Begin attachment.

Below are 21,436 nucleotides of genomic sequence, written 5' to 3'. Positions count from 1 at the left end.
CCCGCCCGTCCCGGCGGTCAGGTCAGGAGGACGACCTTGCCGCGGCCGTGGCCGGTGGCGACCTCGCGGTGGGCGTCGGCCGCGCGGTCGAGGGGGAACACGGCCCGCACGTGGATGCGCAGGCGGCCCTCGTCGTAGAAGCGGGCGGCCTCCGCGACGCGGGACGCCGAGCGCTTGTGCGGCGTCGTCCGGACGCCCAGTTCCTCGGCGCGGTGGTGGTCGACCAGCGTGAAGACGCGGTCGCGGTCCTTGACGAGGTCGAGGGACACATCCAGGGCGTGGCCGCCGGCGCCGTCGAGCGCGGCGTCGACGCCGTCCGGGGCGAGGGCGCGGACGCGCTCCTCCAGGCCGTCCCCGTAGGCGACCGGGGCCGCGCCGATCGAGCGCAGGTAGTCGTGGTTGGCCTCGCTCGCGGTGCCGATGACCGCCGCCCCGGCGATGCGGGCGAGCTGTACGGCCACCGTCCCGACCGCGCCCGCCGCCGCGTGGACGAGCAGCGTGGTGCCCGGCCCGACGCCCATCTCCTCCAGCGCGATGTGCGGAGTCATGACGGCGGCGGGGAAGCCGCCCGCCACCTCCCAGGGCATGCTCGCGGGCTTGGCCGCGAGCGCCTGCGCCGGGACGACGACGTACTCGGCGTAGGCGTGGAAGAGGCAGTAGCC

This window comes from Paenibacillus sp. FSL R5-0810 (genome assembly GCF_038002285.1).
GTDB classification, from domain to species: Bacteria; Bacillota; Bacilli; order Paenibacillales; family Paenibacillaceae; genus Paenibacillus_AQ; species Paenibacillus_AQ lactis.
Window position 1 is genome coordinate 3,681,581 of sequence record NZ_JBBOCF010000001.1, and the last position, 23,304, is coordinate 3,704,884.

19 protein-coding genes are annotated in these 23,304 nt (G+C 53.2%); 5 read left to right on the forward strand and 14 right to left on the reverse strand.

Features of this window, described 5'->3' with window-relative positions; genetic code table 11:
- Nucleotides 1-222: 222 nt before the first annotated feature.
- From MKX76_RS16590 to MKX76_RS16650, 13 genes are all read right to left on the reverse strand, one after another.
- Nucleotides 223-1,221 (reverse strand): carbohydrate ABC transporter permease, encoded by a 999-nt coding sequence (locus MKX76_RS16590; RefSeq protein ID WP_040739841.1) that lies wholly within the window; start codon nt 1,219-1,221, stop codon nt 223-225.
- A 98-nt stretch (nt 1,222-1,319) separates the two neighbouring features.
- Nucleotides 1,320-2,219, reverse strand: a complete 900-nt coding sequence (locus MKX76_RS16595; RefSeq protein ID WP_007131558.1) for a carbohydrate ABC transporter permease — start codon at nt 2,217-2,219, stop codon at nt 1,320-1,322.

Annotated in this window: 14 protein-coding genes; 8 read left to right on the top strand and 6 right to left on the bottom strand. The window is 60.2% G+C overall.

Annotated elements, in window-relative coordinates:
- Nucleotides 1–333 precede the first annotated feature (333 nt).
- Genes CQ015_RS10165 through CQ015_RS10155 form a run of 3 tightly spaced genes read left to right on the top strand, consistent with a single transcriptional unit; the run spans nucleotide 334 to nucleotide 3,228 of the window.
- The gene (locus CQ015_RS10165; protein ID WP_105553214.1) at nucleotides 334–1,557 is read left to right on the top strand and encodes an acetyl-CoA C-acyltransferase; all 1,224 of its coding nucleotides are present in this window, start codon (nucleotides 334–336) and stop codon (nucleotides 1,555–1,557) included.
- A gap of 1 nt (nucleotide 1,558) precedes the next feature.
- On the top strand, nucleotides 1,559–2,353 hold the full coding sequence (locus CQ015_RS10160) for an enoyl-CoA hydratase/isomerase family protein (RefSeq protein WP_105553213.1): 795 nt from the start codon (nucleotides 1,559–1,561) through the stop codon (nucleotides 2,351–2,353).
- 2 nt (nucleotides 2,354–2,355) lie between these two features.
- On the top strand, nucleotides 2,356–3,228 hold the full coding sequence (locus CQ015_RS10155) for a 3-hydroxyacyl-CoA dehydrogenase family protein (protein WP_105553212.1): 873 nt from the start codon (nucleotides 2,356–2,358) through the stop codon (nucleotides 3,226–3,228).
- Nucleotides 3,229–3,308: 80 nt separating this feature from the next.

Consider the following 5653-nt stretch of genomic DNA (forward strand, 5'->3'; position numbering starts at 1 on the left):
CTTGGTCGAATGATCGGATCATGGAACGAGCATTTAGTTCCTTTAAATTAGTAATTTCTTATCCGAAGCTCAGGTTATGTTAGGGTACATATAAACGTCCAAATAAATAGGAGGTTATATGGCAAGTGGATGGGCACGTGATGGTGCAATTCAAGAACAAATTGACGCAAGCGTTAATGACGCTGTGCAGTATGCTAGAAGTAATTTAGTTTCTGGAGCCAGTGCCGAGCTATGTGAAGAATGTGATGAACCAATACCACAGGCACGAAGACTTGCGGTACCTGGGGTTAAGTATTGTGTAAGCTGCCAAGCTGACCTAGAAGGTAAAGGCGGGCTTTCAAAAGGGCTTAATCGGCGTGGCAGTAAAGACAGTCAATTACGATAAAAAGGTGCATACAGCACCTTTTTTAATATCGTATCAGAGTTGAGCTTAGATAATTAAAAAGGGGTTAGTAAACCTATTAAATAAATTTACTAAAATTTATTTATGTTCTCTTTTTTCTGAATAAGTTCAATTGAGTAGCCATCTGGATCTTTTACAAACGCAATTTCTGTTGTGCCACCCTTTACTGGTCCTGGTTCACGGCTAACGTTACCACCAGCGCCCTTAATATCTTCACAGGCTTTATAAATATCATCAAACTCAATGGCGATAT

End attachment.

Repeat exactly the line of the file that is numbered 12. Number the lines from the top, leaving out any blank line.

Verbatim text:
- Nucleotides 1,320-2,219, reverse strand: a complete 900-nt coding sequence (locus MKX76_RS16595; RefSeq protein ID WP_007131558.1) for a carbohydrate ABC transporter permease — start codon at nt 2,217-2,219, stop codon at nt 1,320-1,322.